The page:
I think one of the issues is the same as before and before: Nerdook doesn’t manage to get his hardcore, “first day purchase fans” such as myself to know that he releases a new game :E
Lol come hang out with me on Twitter! I only have 600+ followers but I share footage of in-development games, some of which never see the light of day after they are scrapped for being NOT FUN ENOUGH~ ;) I also appear here from time to time :P
Not even you will lure me to the Twitter!
I started playing a bit. I was a little scared it was going to be wordy for the first… 30 seconds? Then nope, it’s just the usual “just… one more… click” Nerdookish action.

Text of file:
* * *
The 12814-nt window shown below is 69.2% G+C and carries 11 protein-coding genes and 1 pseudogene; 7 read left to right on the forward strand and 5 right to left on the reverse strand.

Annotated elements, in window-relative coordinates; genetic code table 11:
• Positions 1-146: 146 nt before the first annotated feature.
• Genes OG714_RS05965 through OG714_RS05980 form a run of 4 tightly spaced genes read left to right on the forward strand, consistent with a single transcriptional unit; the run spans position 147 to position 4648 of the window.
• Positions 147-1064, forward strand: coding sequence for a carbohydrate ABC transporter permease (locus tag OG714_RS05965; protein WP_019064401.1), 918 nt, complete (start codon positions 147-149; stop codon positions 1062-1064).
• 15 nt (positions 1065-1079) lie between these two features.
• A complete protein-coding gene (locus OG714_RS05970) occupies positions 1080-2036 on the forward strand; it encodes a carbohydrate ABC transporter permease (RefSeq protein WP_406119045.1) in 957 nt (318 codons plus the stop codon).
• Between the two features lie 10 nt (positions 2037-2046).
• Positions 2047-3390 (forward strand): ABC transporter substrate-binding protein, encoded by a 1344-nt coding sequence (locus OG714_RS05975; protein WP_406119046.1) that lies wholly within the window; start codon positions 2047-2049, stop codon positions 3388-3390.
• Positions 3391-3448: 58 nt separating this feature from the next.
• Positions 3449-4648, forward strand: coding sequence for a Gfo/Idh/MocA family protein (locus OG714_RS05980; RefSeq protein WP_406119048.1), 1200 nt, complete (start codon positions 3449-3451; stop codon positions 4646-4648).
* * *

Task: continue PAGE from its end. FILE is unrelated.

I must say in the little hour I spent with the game, I found the muscular approach much more FUN than the diplomatic one. I also deeply loved how the alcoholic trait had some social benefits at first, then I started noticing the drawbacks… What an accute simulation!
Really appreciate you for taking the time to try the game. Thank you!!
My favourite when watching others play is the Hallucination flaw, the first time it triggers in combat, the WTF reaction is just priceless.
Oh, man, I’m really enjoying this. Just when I thought I was done with “card battlers”, this one delivers the perfect bite-sized amount of personality, gameplay, and randomness. I’m only on my second playthrough, but I can tell the progression system is going to get its hooks into me. Curse you, @nerdook!